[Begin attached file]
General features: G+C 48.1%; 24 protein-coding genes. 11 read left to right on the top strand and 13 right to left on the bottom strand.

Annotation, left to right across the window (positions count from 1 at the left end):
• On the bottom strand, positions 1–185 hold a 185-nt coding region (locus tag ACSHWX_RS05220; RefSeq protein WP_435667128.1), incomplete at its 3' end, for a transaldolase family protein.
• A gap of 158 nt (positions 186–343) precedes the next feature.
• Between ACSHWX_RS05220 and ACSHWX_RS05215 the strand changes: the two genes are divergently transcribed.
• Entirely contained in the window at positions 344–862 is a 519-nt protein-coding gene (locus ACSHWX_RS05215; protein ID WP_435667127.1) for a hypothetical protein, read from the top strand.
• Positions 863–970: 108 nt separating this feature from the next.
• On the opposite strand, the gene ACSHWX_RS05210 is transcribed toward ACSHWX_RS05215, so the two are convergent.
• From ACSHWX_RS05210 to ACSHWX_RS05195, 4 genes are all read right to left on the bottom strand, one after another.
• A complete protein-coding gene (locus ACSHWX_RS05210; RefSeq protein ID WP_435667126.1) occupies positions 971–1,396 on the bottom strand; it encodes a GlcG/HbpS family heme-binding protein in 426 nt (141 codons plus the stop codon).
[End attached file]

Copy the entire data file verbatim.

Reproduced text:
General features: G+C 48.1%; 24 protein-coding genes. 11 read left to right on the top strand and 13 right to left on the bottom strand.

Annotation, left to right across the window (positions count from 1 at the left end):
• On the bottom strand, positions 1–185 hold a 185-nt coding region (locus tag ACSHWX_RS05220; RefSeq protein WP_435667128.1), incomplete at its 3' end, for a transaldolase family protein.
• A gap of 158 nt (positions 186–343) precedes the next feature.
• Between ACSHWX_RS05220 and ACSHWX_RS05215 the strand changes: the two genes are divergently transcribed.
• Entirely contained in the window at positions 344–862 is a 519-nt protein-coding gene (locus ACSHWX_RS05215; protein ID WP_435667127.1) for a hypothetical protein, read from the top strand.
• Positions 863–970: 108 nt separating this feature from the next.
• On the opposite strand, the gene ACSHWX_RS05210 is transcribed toward ACSHWX_RS05215, so the two are convergent.
• From ACSHWX_RS05210 to ACSHWX_RS05195, 4 genes are all read right to left on the bottom strand, one after another.
• A complete protein-coding gene (locus ACSHWX_RS05210; RefSeq protein ID WP_435667126.1) occupies positions 971–1,396 on the bottom strand; it encodes a GlcG/HbpS family heme-binding protein in 426 nt (141 codons plus the stop codon).